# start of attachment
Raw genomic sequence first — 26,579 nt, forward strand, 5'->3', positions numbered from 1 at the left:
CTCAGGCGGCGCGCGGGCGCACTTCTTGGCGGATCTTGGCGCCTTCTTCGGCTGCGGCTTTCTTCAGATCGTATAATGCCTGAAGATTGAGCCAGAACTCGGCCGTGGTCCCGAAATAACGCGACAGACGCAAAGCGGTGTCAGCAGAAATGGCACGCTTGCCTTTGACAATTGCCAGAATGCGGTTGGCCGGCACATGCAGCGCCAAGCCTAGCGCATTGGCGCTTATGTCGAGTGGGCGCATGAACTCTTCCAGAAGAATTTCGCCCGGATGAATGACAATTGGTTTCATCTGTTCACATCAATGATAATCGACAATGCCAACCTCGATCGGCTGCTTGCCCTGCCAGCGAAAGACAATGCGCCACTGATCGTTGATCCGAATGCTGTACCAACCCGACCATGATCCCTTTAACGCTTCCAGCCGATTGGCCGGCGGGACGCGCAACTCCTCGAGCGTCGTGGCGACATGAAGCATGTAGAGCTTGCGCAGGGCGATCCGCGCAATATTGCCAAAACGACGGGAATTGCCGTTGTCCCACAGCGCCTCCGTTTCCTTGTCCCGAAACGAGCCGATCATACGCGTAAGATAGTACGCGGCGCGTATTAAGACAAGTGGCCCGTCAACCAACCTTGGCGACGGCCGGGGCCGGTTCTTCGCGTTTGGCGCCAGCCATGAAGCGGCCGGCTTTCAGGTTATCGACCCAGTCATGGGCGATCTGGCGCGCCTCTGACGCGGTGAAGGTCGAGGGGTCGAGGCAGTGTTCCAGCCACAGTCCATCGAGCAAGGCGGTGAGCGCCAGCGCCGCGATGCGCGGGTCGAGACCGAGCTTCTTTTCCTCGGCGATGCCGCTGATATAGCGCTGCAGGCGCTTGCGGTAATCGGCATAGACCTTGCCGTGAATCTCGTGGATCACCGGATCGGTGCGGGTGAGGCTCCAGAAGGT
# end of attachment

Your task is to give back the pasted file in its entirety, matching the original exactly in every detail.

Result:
Raw genomic sequence first — 26,579 nt, forward strand, 5'->3', positions numbered from 1 at the left:
CTCAGGCGGCGCGCGGGCGCACTTCTTGGCGGATCTTGGCGCCTTCTTCGGCTGCGGCTTTCTTCAGATCGTATAATGCCTGAAGATTGAGCCAGAACTCGGCCGTGGTCCCGAAATAACGCGACAGACGCAAAGCGGTGTCAGCAGAAATGGCACGCTTGCCTTTGACAATTGCCAGAATGCGGTTGGCCGGCACATGCAGCGCCAAGCCTAGCGCATTGGCGCTTATGTCGAGTGGGCGCATGAACTCTTCCAGAAGAATTTCGCCCGGATGAATGACAATTGGTTTCATCTGTTCACATCAATGATAATCGACAATGCCAACCTCGATCGGCTGCTTGCCCTGCCAGCGAAAGACAATGCGCCACTGATCGTTGATCCGAATGCTGTACCAACCCGACCATGATCCCTTTAACGCTTCCAGCCGATTGGCCGGCGGGACGCGCAACTCCTCGAGCGTCGTGGCGACATGAAGCATGTAGAGCTTGCGCAGGGCGATCCGCGCAATATTGCCAAAACGACGGGAATTGCCGTTGTCCCACAGCGCCTCCGTTTCCTTGTCCCGAAACGAGCCGATCATACGCGTAAGATAGTACGCGGCGCGTATTAAGACAAGTGGCCCGTCAACCAACCTTGGCGACGGCCGGGGCCGGTTCTTCGCGTTTGGCGCCAGCCATGAAGCGGCCGGCTTTCAGGTTATCGACCCAGTCATGGGCGATCTGGCGCGCCTCTGACGCGGTGAAGGTCGAGGGGTCGAGGCAGTGTTCCAGCCACAGTCCATCGAGCAAGGCGGTGAGCGCCAGCGCCGCGATGCGCGGGTCGAGACCGAGCTTCTTTTCCTCGGCGATGCCGCTGATATAGCGCTGCAGGCGCTTGCGGTAATCGGCATAGACCTTGCCGTGAATCTCGTGGATCACCGGATCGGTGCGGGTGAGGCTCCAGAAGGT